Dairy farmers hit by a series of price cuts say they will take direct action in the next four days.
With fresh cuts announced this week, the amount farmers receive for their milk has been slashed each month for the last four months.
Some farmers now face revenue losses of up to 25%.
Speaking at the Dairy Show at the Bath and West Showground, the chair of lobby group Farmers for Action said protests would begin within the next week.
This show is one of the most important events for dairy farmers.
There are around 14,000 dairy farmers in the UK, producing a record 3.3 million litres a day. Farmers for Action (FFA) represents around a third of them.
'Talking has run out,' said FFA Chairman David Handley.
'The processors don't seem to understand it. Why do they cut prices? Because they can.
This is an accelerating downward spiral'
End Quote Ian Potter Independent dairy analyst
'Look at the cars they drive - who's making a living out of milk? I can tell you, as a dairy farmer, I'm not.'
The average cost of production of a litre of milk is just over 30p. The typical price paid is now around 28p, down from around 35p in April. More cuts are predicted.
The big milk buyers, such as Arla, Dairy Crest, Muller and First Milk, say that the cuts are down to a variety of factors.
One is global commodity prices: farmers worldwide are producing more milk, while at the same time demand, particularly in China, is falling. The Russian import ban has also had an impact, as have supermarket price wars.
The Chair of the NFU Dairy Board, Rob Harrison, argued that price fluctuations are down to the global commodities market, and that not much can be done.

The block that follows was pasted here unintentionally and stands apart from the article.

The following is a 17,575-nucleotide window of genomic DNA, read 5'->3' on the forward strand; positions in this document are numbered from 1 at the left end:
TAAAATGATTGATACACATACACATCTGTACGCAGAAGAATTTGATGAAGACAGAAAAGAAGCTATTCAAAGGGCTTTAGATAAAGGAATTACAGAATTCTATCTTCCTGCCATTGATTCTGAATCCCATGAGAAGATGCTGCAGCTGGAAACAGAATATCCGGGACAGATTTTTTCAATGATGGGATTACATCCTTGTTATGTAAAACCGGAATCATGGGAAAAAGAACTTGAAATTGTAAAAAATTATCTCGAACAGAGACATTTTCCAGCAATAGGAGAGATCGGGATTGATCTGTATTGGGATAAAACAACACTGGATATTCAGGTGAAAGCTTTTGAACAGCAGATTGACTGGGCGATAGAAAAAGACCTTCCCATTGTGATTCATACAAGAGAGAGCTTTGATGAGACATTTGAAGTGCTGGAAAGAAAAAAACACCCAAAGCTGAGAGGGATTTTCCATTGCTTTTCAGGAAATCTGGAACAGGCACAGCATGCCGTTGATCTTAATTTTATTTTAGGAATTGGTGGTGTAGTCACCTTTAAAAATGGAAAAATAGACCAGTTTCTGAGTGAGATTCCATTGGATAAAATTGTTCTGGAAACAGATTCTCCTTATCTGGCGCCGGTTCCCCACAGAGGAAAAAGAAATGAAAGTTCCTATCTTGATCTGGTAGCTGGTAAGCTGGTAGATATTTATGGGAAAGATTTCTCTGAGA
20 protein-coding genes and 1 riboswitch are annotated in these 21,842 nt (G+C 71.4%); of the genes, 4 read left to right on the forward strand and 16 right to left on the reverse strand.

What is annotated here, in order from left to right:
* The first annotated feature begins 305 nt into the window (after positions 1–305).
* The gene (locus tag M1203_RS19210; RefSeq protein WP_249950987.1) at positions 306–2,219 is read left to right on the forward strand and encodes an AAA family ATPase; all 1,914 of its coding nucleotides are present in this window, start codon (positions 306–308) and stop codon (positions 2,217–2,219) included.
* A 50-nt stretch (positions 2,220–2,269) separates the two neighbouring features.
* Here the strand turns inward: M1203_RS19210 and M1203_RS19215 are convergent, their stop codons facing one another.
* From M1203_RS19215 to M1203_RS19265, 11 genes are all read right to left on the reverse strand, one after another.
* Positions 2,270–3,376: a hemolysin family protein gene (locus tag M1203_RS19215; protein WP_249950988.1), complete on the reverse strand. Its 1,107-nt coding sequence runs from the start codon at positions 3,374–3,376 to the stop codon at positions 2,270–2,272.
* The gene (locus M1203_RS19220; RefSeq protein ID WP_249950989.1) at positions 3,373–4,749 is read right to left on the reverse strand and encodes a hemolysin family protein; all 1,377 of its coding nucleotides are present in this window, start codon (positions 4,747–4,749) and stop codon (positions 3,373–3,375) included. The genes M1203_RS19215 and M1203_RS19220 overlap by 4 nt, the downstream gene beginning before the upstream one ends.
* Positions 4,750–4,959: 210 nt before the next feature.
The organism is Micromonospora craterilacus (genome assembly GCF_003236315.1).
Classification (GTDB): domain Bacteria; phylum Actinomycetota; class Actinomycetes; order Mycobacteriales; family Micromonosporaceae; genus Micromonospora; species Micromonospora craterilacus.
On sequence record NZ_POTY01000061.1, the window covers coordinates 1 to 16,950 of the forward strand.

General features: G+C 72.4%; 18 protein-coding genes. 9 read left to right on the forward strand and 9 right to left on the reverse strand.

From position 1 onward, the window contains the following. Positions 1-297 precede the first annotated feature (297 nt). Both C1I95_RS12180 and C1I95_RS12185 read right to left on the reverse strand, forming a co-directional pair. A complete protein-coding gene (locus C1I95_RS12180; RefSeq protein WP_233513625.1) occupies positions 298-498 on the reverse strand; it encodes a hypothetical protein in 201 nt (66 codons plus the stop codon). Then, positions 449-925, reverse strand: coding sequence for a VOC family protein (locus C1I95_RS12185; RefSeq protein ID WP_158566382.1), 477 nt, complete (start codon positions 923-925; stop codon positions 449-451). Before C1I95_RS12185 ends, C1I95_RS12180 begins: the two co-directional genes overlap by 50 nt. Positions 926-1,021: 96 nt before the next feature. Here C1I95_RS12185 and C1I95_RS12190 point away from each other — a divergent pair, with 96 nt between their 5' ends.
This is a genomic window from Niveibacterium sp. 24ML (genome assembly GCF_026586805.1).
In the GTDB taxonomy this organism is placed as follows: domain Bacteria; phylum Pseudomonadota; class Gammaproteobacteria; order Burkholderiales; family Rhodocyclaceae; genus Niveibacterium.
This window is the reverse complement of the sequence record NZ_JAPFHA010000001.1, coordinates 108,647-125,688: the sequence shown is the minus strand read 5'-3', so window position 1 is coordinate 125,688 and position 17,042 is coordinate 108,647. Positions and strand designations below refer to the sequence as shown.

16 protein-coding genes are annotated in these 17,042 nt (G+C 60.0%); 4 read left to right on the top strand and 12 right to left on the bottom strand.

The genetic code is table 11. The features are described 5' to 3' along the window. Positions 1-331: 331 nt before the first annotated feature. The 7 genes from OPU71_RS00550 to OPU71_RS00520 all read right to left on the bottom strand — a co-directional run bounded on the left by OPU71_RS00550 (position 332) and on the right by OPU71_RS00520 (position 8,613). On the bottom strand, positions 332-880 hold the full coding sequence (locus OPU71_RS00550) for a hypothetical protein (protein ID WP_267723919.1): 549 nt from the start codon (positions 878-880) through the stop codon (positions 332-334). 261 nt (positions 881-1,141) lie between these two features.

'Ultimately we have a supply and demand situation, we are in free markets, and it is really really difficult to actually do anything about it.'
But FFA argues that, since more than 80% of the milk produced by UK dairy farmers is used in this country, they should be immune from global dairy price cuts.
According to independent dairy analyst Ian Potter, world demand is growing at 2.5% while growth in world production has catapulted to 5%.
'We are producing twice as much as is needed,' he said. 'Throw in to that the Russian import ban and this is an accelerating downward spiral.
'It's the perfect storm and it's come so quickly it's taken everyone by surprise. There is no glimmer of light, the market is continuing to track down. It's a vortex that everyone is being sucked in to - there are farmers now staring down the gun barrel.'
Stuart Perry, 29, farms a herd of 130 dairy cows in East Devon. He only got in to the industry early this year. He has a wife and a 14-month-old daughter.
'I'm very worried,' he told the BBC. 'For the next 12 months there are going to have to be cuts in the business. Things are going to be very tight, we are going to have to make savings wherever we can.'
Would he consider protesting? 'Yes, in the right way, if it's dignified and sensible. As an industry we need to show one voice.'
According to David Handley, in one morning his group had received around 250 emails from farmers and farmers' wives fearful for their future.
'I had a lady on the phone this week, very concerned about her husband, saying he might be contemplating suicide. This is the kind of pressure they are facing.'